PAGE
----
# Velocity vector displacement problem

1.)Hey everyone! Im having some trouble with a problem and hoped someone might be able to steer me in the right direction! The problem states ,
A motorist drives south at 20.0 m/s for 3.00 min, then turns west and travels at 25.0 m/s for 2.00 min, and ﬁnally travels northwest at 30.0 m/s for 1.00 min. Whats the total displacement?

2.) Im assuming we will have to use the equation vector v = sqrt( _i ^2 + _j^2) to find its magnitude.

3.)So I first did sqrt(20^2 + 25^2) to try and calculate the vector made by south and west directions. Then used that answer to calculate the vector made by northwest and west direction however that produced the wrong answer. I have a feeling im approaching the problem using a wrong method and im currently lost. Any help?

## Answers and Replies

Stephen Tashi
Science Advisor
I have a feeling im approaching the problem using a wrong method

If you drive South at a velocity of 20 m/sec for 3.00 minutes, how far are you displaced from your starting point at the end of the 3.00 minutes?

Have you studied how to add vectors by adding their components?

If you drive South at a velocity of 20 m/sec for 3.00 minutes, how far are you displaced from your starting point at the end of the 3.00 minutes?

Have you studied how to add vectors by adding their components?
3600 meters? Yeah I haved. So im assuming I should do the sqrt(__south^2 + ___west^2 + _____northwest^2) to find my displacement?

Stephen Tashi
Science Advisor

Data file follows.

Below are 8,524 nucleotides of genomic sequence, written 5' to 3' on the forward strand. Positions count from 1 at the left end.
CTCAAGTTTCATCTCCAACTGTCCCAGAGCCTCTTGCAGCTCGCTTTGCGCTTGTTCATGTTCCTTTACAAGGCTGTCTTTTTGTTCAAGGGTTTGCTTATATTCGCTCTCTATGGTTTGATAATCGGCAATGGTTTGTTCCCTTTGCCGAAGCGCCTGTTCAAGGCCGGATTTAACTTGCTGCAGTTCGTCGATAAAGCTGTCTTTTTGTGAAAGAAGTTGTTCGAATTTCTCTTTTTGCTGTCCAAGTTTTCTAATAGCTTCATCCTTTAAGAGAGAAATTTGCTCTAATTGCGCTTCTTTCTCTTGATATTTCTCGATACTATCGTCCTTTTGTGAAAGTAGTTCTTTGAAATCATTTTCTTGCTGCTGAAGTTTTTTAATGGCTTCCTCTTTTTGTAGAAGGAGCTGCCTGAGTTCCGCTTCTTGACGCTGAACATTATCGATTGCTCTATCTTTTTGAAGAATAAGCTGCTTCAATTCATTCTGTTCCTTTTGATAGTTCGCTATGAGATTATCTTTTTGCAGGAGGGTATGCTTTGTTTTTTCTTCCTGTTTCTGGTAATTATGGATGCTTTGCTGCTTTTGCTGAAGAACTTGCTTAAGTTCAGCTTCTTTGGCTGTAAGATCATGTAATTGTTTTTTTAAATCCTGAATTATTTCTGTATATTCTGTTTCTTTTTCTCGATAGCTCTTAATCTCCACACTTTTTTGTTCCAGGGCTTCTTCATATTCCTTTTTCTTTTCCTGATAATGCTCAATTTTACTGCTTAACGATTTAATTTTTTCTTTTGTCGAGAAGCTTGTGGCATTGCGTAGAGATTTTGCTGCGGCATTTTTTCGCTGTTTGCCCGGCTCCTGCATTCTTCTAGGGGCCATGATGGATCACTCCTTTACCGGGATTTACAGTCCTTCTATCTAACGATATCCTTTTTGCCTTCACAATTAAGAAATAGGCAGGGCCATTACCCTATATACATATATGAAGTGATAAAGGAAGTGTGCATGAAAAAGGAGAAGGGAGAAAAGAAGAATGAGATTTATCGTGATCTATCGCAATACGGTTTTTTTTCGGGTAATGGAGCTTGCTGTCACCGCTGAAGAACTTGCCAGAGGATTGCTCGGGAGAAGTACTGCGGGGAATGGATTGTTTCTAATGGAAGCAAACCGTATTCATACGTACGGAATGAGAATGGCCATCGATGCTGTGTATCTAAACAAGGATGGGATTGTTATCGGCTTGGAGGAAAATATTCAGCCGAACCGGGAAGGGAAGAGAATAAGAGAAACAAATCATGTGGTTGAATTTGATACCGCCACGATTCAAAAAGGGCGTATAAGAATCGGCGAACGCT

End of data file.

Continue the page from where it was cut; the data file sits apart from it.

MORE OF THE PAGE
3600 meters? Yeah I haved. So im assuming I should do the sqrt(__south^2 + ___west^2 + _____northwest^2) to find my displacement?

So im assuming I should do the sqrt(__south^2 + ___west^2 + _____northwest^2) to find my displacement?

That would be crazy.

You have to find the sum of the vectors before you can compute the magnitude of that sum. First, add the vectors to obtain a vector. It will be a vector that has 2 components.

NascentOxygen
Staff Emeritus
Science Advisor
3600 meters? Yeah I haved. So im assuming I should do the sqrt(__south^2 + ___west^2 + _____northwest^2) to find my displacement?
You are finding the magnitude after vector addition here, yes. Have you learnt that formula for a 4-sided triangle, or what?? oo)

That would be crazy.

You have to find the sum of the vectors before you can compute the magnitude of that sum. First, add the vectors to obtain a vector. It will be a vector that has 2 components.
So I did sqrt(__sotuh^2 + ___west^2) to obtain the vector. However, im not quit sure what to do with that vector

NascentOxygen
Staff Emeritus
Science Advisor
Perhaps break all vectors you are summing into their "horizontal" and "vertical" components, then add all the corresponding components.

Only after you have added all vectors this way do you apply Pythagoras, and if required also calculate the angle/direction.

Last edited:
Stephen Tashi
Science Advisor
So I did sqrt(__sotuh^2 + ___west^2) to obtain the vector.

The square root of a number isn't a two dimensional vector.

Do what NascentOxygen suggested.

Perhaps break all vectors you are summing into their "horizontal" and "vertical" components, then add all the corresponding components.

Only after you have added all vectors this way do you apply Pythagoras, and if required also calculate the angle/direction.
Ive been trying this method and kinda understand vectors more now, but one thing im still confusing about is the vector that is going northwest. I'm not sure what its components are.

Stephen Tashi
Science Advisor
Ive been trying this method and kinda understand vectors more now, but one thing im still confusing about is the vector that is going northwest. I'm not sure what its components are.

What angle does a vector pointing exactly northwest make with the x-axis? Use trigonometry to find it's north and west ( = negative east) components.